The Tapestry Of Life

I’m sure there’s a Chinese proverb out there somewhere that satisfies my thoughts, one that explains my downfalls, one that lays out my pathway to a brighter future, but nothing you read can ever replace the reality of something. I’ve always felt that even if the closest person in my life died, I could take it and move on, use it for motivation and inspiration. But the shock of reality is what gets you. Thankfully nobody has died, I only ‘lost’ my Tour card. The prospect of that happening never scared me, the future doesn’t scare me. But the shock of what happened in Portugal was something I wasn’t expecting.

Unfortunately 2016 has been the year I came to the realisation I don’t love this game the way I used to. It’s like being married to someone you have such a deep, inextricable connection to. It beats you up, yet you still come back for more. Don’t get me wrong I love the challenge of getting better, and I really enjoy being in the hunt on Sunday. That makes me feel alive. But golf has shown me it’s darker, more insidious side this year. Of course the irony is you only ever witness this part when you, the individual, start spiralling out of control. I’d say I started wandering the corridors of discontent with my game sometime last year, and I thought I knew which door I needed to take to get out, but yet I could never open it. That hasn’t happened to me for a while. I went from being a talented 18 year old, to a good professional because I used my brain and figured out what my weaknesses were and how I would go about fixing them.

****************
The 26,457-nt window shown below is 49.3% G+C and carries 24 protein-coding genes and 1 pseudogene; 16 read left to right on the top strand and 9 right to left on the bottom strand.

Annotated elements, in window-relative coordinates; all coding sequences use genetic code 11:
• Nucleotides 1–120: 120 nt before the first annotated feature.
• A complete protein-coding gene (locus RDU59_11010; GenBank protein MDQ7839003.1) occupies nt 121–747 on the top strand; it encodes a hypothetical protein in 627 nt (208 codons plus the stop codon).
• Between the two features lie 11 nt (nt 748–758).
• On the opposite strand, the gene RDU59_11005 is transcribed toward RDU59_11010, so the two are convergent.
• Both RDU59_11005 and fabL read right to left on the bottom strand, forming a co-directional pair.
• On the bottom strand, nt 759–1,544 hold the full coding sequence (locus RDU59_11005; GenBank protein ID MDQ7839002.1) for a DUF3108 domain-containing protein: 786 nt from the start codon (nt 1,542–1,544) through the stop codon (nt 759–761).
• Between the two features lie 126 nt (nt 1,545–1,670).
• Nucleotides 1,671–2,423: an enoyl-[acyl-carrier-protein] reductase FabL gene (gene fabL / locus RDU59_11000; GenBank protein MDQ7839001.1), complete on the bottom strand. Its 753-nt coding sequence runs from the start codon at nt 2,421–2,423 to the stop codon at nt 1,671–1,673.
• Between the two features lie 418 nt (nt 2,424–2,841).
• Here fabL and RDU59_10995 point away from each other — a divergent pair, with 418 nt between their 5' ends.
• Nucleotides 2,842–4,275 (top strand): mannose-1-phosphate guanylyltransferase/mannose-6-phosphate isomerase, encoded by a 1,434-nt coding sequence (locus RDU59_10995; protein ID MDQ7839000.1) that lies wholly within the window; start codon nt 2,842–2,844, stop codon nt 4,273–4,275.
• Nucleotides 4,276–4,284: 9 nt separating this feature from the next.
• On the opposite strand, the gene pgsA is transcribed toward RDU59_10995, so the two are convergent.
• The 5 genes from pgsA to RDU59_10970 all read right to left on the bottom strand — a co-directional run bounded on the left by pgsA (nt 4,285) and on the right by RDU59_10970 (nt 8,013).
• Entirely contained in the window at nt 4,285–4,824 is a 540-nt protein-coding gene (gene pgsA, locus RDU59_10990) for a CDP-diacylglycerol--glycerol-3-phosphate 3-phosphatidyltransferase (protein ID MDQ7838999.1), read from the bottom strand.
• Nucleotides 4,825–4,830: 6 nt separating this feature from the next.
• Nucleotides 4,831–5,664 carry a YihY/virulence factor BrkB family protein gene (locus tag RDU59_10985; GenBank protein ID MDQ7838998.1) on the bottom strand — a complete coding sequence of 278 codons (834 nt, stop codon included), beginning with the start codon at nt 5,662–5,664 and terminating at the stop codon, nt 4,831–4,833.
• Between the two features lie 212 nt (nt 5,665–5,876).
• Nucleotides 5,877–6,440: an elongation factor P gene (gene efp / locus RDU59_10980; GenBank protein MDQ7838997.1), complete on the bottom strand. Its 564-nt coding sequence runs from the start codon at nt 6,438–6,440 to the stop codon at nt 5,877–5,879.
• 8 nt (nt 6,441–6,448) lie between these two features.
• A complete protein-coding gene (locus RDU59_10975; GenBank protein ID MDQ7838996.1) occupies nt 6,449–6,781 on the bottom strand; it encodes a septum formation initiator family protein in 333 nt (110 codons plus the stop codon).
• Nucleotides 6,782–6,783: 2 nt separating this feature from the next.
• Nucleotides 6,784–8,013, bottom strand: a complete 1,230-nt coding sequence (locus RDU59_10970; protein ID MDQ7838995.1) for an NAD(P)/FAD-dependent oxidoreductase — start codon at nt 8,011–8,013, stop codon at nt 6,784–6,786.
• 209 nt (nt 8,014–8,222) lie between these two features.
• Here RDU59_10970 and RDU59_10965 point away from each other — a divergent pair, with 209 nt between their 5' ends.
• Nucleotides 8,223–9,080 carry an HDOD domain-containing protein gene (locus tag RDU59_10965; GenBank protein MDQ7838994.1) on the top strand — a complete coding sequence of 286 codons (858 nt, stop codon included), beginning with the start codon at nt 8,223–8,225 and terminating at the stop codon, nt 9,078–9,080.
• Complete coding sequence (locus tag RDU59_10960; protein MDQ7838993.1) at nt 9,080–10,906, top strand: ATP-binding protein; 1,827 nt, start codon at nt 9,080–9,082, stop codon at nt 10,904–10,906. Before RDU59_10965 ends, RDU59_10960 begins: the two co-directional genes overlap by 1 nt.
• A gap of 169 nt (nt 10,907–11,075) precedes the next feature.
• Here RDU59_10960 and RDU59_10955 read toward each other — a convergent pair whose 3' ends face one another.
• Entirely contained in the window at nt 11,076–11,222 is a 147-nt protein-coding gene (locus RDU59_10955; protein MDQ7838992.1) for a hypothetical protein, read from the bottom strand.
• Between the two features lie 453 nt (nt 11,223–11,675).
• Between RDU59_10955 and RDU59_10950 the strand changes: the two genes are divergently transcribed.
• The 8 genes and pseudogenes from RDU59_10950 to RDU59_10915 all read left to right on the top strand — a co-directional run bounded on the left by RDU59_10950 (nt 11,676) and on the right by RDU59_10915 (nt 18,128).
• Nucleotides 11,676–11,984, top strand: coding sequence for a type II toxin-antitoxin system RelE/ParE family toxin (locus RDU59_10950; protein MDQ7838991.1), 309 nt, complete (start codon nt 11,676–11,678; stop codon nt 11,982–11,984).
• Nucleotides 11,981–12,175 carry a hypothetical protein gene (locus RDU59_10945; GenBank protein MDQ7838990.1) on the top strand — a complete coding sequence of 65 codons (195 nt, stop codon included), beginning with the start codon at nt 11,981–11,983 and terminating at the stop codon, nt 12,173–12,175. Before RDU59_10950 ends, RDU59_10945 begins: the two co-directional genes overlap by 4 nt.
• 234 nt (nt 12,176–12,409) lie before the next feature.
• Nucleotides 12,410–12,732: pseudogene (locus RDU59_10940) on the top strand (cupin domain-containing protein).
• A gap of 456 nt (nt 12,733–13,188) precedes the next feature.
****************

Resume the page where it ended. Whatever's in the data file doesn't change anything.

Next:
For me, 2016 is full of lessons. I’ve worked tirelessly this year on the range, especially since June, and yet I hit it worse on the course. I’ve learnt that no matter how good you feel in practice, that sense of perfection gets thrown out of the window once you enter the realms of competition. Logically this game doesn’t make much sense. In competition it’s not about what you know, it’s purely down to what you do. I’ve learnt, not for the first time, that looking at your golf swing in slow motion on the camera, yearning to see better positions, guarantees you nothing. I’ve gone full circle in remembering that it’s the order in which things move in the golf swing that truly matters. I may be considered smart, but if I was as smart as some may think, I’d never have found myself in the position I am, because honestly, I knew much of what I needed to do. But sometimes learning is remembering, and that’s harder than I could ever have imagined.

This is where it goes even deeper…

Possibly darker too. I never envisaged that struggling on the course with my golf would have the impact it did on my mood. My quality of life waned as my golf deteriorated gradually and became more frustrating. I considered myself rounded enough not to let anything golf related affect my personal life. But the truth is, I had to eliminate many aspects of life to enable me as a golfer to succeed in the first place. I had to become my own best friend because growing up I sacrificed relationships for my golf. But that’s also why I’ve always maintained that the most important thing in life is to be a nice person, because careers come and go, but if you sacrifice being a good person in order to become a great achiever, you’ll experience the unintended side effects once it’s all over. And loneliness will probably top that list.

On a brighter note, Donald Trump could be president this time next week…